Golf Tips From the 6th Hole: Costa Rica at Peninsula Papagayo
A Four Seasons Resort golf expert shares what you need to know about this par-4 hole. For starters, get your driver ready, and don’t be deceived by the fairway.
Signature Hole: 6, par 4
Why It Is Unique: The view from the tee box says it all, looking straight out over the shimmering waters of the bay, with more of Peninsula Papagayo (and the 12th hole) forming the backdrop on the horizon across the waters. Then there is the nearly 200-foot vertical drop from tee to fairway, which increases both the drama and the length of drives. That’s a necessary advantage, since this is among the longest holes on the course at 446 yards from the Black tees, and playing nearly as tough from the Blues (436 yards) and Whites (431 yards). There is not a single bunker on the hole, but given its length, strategic curve to the left, and small elevated green, it is hardly defenseless.
Tip: “The wind is rarely in your face, but because of the length most people hit driver,” says Rod Cook, the Resort’s head golf professional. “The challenge is that the fairway looks very narrow from the tee, but it is deceptive—there is actually plenty of room out there, but it is toward the right, so you want to play centre or right. It’s tempting to play down the left because the hole doglegs left, but that side is guarded by a steep rocky slope that rarely kicks the ball out.” A good drive will leave most players a still challenging 150- to 175-yard approach, and the elevated plateau green is the smallest on the course, very shallow from front to back. There are no bunkers, but it is tricky to chip from the slopes surrounding it, so missing the green will generally add a stroke to your score. “Being short is better than being long, because you have a better chance of saving par from the front left than anyplace else.” Even if you hit the green, you have to land on the front to stay on, so always play one club short on approach.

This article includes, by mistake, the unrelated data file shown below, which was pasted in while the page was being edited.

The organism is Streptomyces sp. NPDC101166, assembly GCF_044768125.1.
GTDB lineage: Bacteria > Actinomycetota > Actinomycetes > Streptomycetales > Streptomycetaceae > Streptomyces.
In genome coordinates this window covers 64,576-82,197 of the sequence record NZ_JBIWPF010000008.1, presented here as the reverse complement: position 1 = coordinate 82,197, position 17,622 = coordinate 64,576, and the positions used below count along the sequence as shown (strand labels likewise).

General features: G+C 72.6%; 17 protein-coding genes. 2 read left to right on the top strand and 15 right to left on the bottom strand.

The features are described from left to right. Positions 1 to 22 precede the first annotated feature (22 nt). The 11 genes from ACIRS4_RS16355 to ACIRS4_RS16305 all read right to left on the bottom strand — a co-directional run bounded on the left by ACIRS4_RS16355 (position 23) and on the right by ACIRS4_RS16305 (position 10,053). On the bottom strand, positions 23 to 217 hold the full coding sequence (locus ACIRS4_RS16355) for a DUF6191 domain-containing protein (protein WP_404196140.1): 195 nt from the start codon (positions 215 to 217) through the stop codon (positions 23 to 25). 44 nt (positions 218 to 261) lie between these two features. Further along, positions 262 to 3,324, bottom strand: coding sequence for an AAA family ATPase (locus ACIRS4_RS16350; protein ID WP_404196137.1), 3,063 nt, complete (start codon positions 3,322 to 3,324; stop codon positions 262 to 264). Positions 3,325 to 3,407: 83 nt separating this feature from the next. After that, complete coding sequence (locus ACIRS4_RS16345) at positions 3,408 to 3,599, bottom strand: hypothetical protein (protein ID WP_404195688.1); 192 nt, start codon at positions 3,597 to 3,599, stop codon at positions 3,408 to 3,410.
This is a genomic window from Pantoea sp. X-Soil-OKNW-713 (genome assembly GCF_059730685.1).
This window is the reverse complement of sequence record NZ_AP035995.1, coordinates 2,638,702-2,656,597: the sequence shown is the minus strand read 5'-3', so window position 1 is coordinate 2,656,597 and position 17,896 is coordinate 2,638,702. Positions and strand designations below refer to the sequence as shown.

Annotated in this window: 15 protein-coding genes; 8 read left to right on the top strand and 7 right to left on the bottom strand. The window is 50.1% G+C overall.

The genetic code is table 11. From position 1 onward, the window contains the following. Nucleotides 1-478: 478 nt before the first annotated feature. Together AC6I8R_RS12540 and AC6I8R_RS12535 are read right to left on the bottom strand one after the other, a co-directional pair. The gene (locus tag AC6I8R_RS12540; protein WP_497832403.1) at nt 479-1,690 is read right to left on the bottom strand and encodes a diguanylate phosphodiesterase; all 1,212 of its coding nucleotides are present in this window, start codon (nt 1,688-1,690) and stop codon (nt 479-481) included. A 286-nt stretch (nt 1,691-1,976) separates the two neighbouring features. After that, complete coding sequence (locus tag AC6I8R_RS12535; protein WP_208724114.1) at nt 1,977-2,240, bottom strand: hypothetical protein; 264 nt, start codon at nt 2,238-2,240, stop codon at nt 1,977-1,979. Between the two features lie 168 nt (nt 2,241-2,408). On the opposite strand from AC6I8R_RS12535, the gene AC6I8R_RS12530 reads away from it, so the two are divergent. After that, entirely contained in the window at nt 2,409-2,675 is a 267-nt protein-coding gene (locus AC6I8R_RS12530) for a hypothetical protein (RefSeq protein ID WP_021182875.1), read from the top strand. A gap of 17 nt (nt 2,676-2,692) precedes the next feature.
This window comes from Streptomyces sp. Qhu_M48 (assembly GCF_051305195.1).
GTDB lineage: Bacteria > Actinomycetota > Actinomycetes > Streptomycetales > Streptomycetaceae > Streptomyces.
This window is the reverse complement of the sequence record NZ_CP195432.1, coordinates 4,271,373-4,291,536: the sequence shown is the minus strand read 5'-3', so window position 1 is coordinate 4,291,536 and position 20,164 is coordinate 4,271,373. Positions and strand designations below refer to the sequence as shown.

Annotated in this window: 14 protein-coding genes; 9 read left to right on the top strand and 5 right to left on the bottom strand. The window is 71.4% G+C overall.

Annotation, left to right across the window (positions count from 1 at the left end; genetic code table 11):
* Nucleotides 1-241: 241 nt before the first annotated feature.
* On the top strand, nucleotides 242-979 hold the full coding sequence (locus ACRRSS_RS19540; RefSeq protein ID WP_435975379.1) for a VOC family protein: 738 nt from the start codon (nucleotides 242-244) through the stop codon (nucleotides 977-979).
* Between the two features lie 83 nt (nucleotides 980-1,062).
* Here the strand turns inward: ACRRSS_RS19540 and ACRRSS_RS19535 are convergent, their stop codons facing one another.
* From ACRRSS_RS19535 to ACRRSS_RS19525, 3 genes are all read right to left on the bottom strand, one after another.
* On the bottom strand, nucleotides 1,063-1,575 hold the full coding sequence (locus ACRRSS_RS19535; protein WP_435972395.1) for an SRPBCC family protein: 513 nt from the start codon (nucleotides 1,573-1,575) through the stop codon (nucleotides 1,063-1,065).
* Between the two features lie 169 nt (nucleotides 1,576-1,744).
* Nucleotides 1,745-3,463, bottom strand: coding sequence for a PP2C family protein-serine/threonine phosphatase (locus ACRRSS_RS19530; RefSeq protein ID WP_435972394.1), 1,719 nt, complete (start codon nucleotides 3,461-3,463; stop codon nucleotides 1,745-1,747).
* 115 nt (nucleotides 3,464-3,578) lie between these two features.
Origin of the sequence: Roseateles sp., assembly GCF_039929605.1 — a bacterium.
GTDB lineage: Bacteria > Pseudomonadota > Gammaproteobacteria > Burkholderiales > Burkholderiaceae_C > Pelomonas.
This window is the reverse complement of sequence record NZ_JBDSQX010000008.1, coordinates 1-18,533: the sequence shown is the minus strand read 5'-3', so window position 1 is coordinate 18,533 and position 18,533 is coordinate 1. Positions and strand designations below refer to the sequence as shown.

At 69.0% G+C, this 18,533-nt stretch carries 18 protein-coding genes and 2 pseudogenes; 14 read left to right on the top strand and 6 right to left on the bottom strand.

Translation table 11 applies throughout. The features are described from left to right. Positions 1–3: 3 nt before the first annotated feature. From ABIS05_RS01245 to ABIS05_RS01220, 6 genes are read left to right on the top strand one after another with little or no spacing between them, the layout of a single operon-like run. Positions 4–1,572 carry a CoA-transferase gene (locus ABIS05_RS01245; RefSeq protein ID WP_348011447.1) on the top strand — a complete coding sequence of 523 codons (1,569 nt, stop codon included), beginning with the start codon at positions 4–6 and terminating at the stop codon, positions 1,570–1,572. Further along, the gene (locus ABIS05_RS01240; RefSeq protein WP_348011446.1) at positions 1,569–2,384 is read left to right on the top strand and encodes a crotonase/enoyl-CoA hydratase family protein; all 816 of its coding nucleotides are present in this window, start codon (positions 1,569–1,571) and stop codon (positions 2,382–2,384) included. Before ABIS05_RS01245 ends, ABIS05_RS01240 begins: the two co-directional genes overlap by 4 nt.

Don’t Be Distracted By: Huge trees. An Audubon International–certified sanctuary, the course winds through 220 acres (86 hectares), almost entirely pristine and undeveloped, and is home to what the resort calls the “Trail of Giants,” a representative sampling of the region’s most important trees and flora, spread out right alongside the cart paths—there are maps and guided tours twice daily. “All the wildlife corridors were left undisturbed,” says Cook, and, so golfers can learn a bit while they play, “we have signs on all the most important or rare trees, including the sabre tree and the huge guanacaste, Costa Rica’s national tree.” The name means “the tree that listens,” because its leaves look like ears.
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